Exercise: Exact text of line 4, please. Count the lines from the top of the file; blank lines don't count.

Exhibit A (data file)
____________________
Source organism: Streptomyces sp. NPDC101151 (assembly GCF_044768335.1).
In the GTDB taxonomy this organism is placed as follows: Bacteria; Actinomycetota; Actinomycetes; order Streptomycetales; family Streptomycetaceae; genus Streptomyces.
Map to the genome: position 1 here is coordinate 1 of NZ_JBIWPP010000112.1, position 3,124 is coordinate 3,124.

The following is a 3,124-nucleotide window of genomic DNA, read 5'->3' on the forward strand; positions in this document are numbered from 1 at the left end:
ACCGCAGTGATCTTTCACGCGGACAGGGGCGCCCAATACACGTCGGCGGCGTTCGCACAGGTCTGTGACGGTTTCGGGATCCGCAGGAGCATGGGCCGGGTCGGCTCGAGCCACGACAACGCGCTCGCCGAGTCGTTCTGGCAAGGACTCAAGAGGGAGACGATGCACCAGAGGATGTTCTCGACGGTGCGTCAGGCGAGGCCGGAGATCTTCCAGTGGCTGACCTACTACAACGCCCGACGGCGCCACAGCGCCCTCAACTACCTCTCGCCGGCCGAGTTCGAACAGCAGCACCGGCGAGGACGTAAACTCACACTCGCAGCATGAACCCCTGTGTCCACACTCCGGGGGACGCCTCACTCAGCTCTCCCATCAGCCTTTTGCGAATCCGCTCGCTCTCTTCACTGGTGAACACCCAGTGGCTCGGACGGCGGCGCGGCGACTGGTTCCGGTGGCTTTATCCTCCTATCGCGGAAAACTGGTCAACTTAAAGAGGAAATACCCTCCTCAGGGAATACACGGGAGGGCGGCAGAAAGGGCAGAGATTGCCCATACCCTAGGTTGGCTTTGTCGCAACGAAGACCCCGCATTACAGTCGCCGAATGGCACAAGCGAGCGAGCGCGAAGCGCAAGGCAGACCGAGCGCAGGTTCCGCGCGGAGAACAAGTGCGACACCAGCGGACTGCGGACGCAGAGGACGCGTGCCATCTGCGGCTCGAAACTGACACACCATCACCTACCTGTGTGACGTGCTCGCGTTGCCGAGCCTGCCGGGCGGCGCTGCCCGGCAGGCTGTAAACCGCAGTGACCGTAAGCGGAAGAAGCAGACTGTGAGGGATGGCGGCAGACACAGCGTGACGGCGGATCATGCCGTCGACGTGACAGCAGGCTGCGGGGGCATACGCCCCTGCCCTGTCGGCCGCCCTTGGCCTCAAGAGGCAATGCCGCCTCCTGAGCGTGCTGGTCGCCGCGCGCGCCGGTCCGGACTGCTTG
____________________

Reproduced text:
The following is a 3,124-nucleotide window of genomic DNA, read 5'->3' on the forward strand; positions in this document are numbered from 1 at the left end: